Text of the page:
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Authors: Catherine Palmer

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A Victorian Christmas

A

VICTORIAN
CHRISTMAS

CATHERINE PALMER

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www.catherinepalmer.com

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A Victorian Christmas

“Angel in the Attic” copyright © 1997 by Catherine Palmer. All rights reserved. Previously published in
A Victorian Christmas Tea
under ISBN 978-0-8423-7775-1.

“Lone Star” copyright © 1998 by Catherine Palmer. All rights reserved. Previously published in
A Victorian Christmas Quilt
under ISBN 978-0-8423-7773-7.

“Under His Wings” copyright © 1999 by Catherine Palmer. All rights reserved. Previously published in
A Victorian Christmas Cottage
under ISBN 978-0-8423-1905-8.

“Behold the Lamb” copyright © 2001 by Catherine Palmer. All rights reserved. Previously published in
A Victorian Christmas Keepsake
under ISBN 978-0-8423-3569-0.

Cover illustration of tree copyright © by Dmitry Remesov/Shutterstockimages. All rights reserved.

Cover illustration of holly copyright © by Maljuk/Shutterstockimages. All rights reserved.

Designed by Jennifer Ghionzoli

“Lone Star,” “Under His Wings,” and “Behold the Lamb” edited by Kathryn S. Olson

Scripture quotations are taken from
The Holy Bible
, King James Version.

Scripture quotations in the epigraphs are taken from the
Holy Bible
, New Living Translation, copyright © 1996, 2004, 2007 by Tyndale House Foundation. Used by permission of Tyndale House Publishers, Inc., Carol Stream, Illinois 60188. All rights reserved.

This novel is a work of fiction. Names, characters, places, and incidents either are the product of the author’s imagination or are used fictitiously. Any resemblance to actual events, locales, organizations, or persons living or dead is entirely coincidental and beyond the intent of either the author or the publisher.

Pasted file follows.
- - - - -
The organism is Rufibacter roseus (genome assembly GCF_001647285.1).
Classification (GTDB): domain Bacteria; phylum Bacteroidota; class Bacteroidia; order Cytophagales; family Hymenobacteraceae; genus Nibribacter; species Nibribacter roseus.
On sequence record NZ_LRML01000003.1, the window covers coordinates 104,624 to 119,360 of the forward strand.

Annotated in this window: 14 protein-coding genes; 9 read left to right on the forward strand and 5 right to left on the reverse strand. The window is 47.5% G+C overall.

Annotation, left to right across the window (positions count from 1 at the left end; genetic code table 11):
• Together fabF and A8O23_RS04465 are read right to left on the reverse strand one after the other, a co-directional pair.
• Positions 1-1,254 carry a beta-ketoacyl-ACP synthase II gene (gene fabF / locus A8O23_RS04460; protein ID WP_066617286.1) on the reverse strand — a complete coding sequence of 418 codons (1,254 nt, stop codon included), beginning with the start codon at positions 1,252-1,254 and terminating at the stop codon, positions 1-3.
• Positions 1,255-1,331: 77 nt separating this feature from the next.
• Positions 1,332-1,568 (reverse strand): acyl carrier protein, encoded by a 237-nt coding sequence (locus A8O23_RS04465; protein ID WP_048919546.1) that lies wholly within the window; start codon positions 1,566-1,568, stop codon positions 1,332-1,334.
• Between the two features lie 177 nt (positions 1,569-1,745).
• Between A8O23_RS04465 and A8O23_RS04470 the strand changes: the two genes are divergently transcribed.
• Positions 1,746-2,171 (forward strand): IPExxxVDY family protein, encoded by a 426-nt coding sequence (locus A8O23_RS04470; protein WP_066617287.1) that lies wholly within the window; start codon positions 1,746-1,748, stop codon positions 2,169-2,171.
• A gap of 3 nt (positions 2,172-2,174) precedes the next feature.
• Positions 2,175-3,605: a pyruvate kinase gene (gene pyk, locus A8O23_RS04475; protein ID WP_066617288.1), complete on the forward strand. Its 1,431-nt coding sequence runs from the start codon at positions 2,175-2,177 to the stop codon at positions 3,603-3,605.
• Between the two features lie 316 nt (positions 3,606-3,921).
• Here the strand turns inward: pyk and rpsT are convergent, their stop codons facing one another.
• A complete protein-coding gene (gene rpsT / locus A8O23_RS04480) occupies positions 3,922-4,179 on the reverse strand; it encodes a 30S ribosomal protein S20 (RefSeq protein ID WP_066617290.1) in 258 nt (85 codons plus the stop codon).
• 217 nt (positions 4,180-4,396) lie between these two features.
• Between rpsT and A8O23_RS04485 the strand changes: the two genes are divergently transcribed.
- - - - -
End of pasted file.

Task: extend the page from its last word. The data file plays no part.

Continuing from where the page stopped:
Library of Congress Cataloging-in-Publication Data

Palmer, Catherine, date.
    A Victorian Christmas / Catherine Palmer.
         p. cm.
    eBook ISBN 978-0-8423-7773-7
    1. Love stories, American. 2. Christmas stories, American. 3. Christian fiction, American. I. Title.
    PS3566.A495V53 2009
    813’.54—dc22

2009009855

Printed in the United States of America

15   14   13   12   11   10   09
7     6     5     4     3     2     1

CONTENTS

Angel in the Attic

Lone Star

Under His Wings

Behold the Lamb

About the Author

ANGEL IN THE ATTIC

PROLOGUE

December 1880
Silver City, New Mexico

“If I so much as catch a glimpse of a single hair on your scrawny hide, I’ll pull the trigger. You hear?” Fara Canaday lowered the shotgun and flipped her blonde braid over her shoulder. Her latest suitor was scurrying away across Main Street, his hat brim tugged down over his ears with both hands—as if that might protect him from a blast of pellets.

“And stay gone, you ol’ flea-bit varmint!” she hollered after him.

“Ai, Farolita, you got rid of that one.” Manuela Perón, the housekeeper at the redbrick Canaday Mansion, shook her head. “And the one before. What did you do to that poor man? Spill hot tea into his lap?”

“He tried to kiss me!”

“Is that so terrible? You have twenty-four years, señorita. Long ago, you should have been kissed, wedded, and made into a mama.”

Fara shrugged. “They’re all after Papa’s fortune, Manuela. Why should I let some greedy, no-good, moneygrubbing—”

“It’s
your